Urban Kuwait

Some of the less glittery part… I’ve noticed the utter difference among certain housing areas, especially closer to the centre of Kuwait City, which is filled by flat units, there’s a huge contrast in between newly built housing and old, usually unmaintained buildings which at best look as rubble and abandoned, but actually accommodate poorer families.
Be it that the actual owner of the building doesn’t have the money to maintain them, or lets them decay on purpose, hoping for the families living there to finally give up and move out, so he can sell the rubble as land for much more money (one-time boost, though) than it would yield being a tenant building in the long run – these patches of land are mostly gathered, or if big enough, cleaned and on the place are build a new, shiny shops.

Or, perhaps, a new, bigger, better and more expensive skyscraper filled by flats from the bottom to the top, but no more in the financial range of these poor families, which are time to time forcefully pushed out.
Most of the actual Kuwaitis seem to live in suburban areas in houses, villas, sometimes the houses accommodate very few flat units, depending on the size and number of floors. Our flat is, for example, in a house of three stories, taking the whole floor, all the 270m square. Nothing unusual in Kuwait; people in here really love to have it big. The flats closer to the city centre or in it are usually occupied by working foreigners, at least as I’ve been told. Foreigners can’t legally own any land in Kuwait (or houses, in other words).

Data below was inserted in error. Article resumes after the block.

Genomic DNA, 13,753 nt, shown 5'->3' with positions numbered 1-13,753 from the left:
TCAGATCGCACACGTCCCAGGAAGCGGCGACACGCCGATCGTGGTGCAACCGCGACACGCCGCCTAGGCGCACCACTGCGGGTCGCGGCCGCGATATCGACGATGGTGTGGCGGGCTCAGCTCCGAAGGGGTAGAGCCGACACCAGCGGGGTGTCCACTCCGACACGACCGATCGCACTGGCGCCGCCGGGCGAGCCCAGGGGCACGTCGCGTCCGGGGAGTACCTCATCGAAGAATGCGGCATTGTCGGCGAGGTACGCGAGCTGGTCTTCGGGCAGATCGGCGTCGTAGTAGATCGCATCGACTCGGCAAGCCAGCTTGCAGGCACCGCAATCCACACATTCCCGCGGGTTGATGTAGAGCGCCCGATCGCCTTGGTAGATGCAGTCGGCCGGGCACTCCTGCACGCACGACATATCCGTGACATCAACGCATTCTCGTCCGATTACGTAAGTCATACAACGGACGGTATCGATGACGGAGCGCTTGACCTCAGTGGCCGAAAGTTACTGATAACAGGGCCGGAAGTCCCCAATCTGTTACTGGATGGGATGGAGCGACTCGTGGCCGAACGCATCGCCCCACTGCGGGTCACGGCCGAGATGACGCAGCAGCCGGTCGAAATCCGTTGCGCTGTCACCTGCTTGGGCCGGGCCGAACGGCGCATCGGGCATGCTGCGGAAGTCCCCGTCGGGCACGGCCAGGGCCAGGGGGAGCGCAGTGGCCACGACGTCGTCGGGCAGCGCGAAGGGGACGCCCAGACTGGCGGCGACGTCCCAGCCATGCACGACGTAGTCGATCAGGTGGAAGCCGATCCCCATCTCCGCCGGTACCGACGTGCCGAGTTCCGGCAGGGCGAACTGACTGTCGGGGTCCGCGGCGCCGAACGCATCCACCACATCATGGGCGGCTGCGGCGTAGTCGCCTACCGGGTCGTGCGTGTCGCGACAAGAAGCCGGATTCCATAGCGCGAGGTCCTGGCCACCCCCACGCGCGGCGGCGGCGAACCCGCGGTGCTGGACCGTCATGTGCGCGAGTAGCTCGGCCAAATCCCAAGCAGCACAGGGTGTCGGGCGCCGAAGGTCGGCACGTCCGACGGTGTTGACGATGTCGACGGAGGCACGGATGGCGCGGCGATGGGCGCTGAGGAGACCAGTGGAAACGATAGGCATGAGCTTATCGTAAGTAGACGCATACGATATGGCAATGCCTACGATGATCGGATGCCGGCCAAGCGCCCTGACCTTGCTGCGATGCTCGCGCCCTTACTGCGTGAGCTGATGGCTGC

Actual Kuwaiti gets either government housing, patch of a land to build on with a small government donation for the building process, or a flat in these suburban areas; if he asks for it. The process of getting this big boost in life takes several years though, and it’s not instant at all.


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  2. Jirka

    P.S. Máš nějaký server, kam dáváš fotky, Terko?
    Rád bych se zas někdy podíval, jak a co teď fotíš…

  3. Jirka

    Poor tereza, cleaning such a bit flat must be tiresome. We have problems to clean for about 70 metres of our, I just can´t imagine something four times bigger. :) And loads of place for express your artistic impulses. (as soon as you have ime for it…)
    Wishing you luck. Jirka

  4. Tionois

    The difference between new shiny and old worn desolate isn’t uncommon in tales of some countries but it must be other thing to see it by your own eyes.

    270m?! That’s a lot of flat to fill! Certainly a challenge to make it homely and comfortable to live in.

    Sorry for not responding lately, I’ve been at my parent’ for a month and lost connection to the outer world :)

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